The Insignificance of Thresholds in Environmental Impact Assessment: An Illustrative Case Study in Canada

  • Cathryn Clarke Murray
  • Janson Wong
  • Gerald G. Singh
  • Megan Mach
  • Jackie Lerner
  • Bernardo Ranieri
  • Guillaume Peterson St-Laurent
  • Alice Guimaraes
  • Kai M. A. Chan
Article

Abstract

Environmental assessment is the process that decision-makers rely on to predict, evaluate, and prevent biophysical, social, and economic impacts of potential project developments. The determination of significance in environmental assessment is central to environmental management in many nations. We reviewed ten recent environmental impact assessments from British Columbia, Canada and systematically reviewed and scored significance determination and the approaches used by assessors, the use of thresholds in significance determination, threshold exceedances, and the outcomes. Findings of significant impacts were exceedingly rare and practitioners used a combination of significance determination approaches, most commonly relying upon reasoned argumentation. Quantitative thresholds were rarely employed, with less than 10% of the valued components evaluated using thresholds. Even where quantitative thresholds for significance were exceeded, in every case practitioners used a variety of rationales to demote negative impacts to non-significance. These reasons include combinations of scale (temporal and spatial) of impacts, an already exceeded baseline, model uncertainty and/or substituting less stringent thresholds. Governments and agencies can better protect resources by requiring clear and defensible significance determinations, by making government-defined thresholds legally enforceable and accountable, and by requiring or encouraging significance determination through inclusive and collaborative approaches.

Keywords

Environmental assessment Environmental impact assessment Significance Thresholds Significance determination 

Notes

Acknowledgements

The authors wish to thank Linda Nowlan and James Casey for useful discussions and two anonymous reviewers for their help improving the manuscript. This research was supported in part by the Gordon and Betty Moore Foundation through a grant to WWF-Canada [#2229.01] to support JW and CCM and an NSERC Discovery grant to KC. BDR was supported by a scholarship from the Science Without Borders Program, Coordenação de Aperfeiçoamento de Nível Pessoa, Brazil (CAPES). The funders had no role in the design of the study. Statement of responsibilities: GS, CCM, JL, MM, BR and GP designed the global project; JW and CCM designed the BC case study; AG, BR, CCM, GP, GS, GY, JL, JW, and MM collected data; GS, CCM and JW analysed data; CCM and JW led and all authors contributed to writing and editing the manuscript.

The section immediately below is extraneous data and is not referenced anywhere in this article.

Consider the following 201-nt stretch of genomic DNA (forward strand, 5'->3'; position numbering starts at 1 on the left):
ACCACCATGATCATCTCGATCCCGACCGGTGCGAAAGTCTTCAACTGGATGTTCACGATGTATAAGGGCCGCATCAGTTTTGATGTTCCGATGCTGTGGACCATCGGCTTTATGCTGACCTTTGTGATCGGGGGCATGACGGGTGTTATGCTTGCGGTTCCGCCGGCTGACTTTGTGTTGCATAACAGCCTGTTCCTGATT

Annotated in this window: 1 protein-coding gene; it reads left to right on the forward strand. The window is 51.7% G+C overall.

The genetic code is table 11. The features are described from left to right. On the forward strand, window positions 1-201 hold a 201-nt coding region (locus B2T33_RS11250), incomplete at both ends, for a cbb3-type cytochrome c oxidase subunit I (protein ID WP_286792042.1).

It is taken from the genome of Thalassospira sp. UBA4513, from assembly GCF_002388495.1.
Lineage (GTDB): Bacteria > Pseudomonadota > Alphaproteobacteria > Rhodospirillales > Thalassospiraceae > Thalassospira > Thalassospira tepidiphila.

Compliance with ethical standards

Conflict of interest

The authors declare that they have no conflict of interest.

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Copyright information

© Springer Science+Business Media, LLC, part of Springer Nature 2018

Authors and Affiliations

  • Cathryn Clarke Murray
    • 1
    • 2
    • 5
  • Janson Wong
    • 2
    • 3
  • Gerald G. Singh
    • 1
  • Megan Mach
    • 4
  • Jackie Lerner
    • 1
  • Bernardo Ranieri
    • 1
  • Guillaume Peterson St-Laurent
    • 1
  • Alice Guimaraes
    • 1
  • Kai M. A. Chan
    • 1
  1. 1.Institute for Resources, Environment and SustainabilityUniversity of British ColumbiaVancouverCanada
  2. 2.WWF-CanadaVancouverCanada
  3. 3.Forest Sciences CentreUniversity of British ColumbiaVancouverCanada
  4. 4.Center for Ocean SolutionsMontereyUSA
  5. 5.Fisheries and Oceans CanadaSidneyCanada

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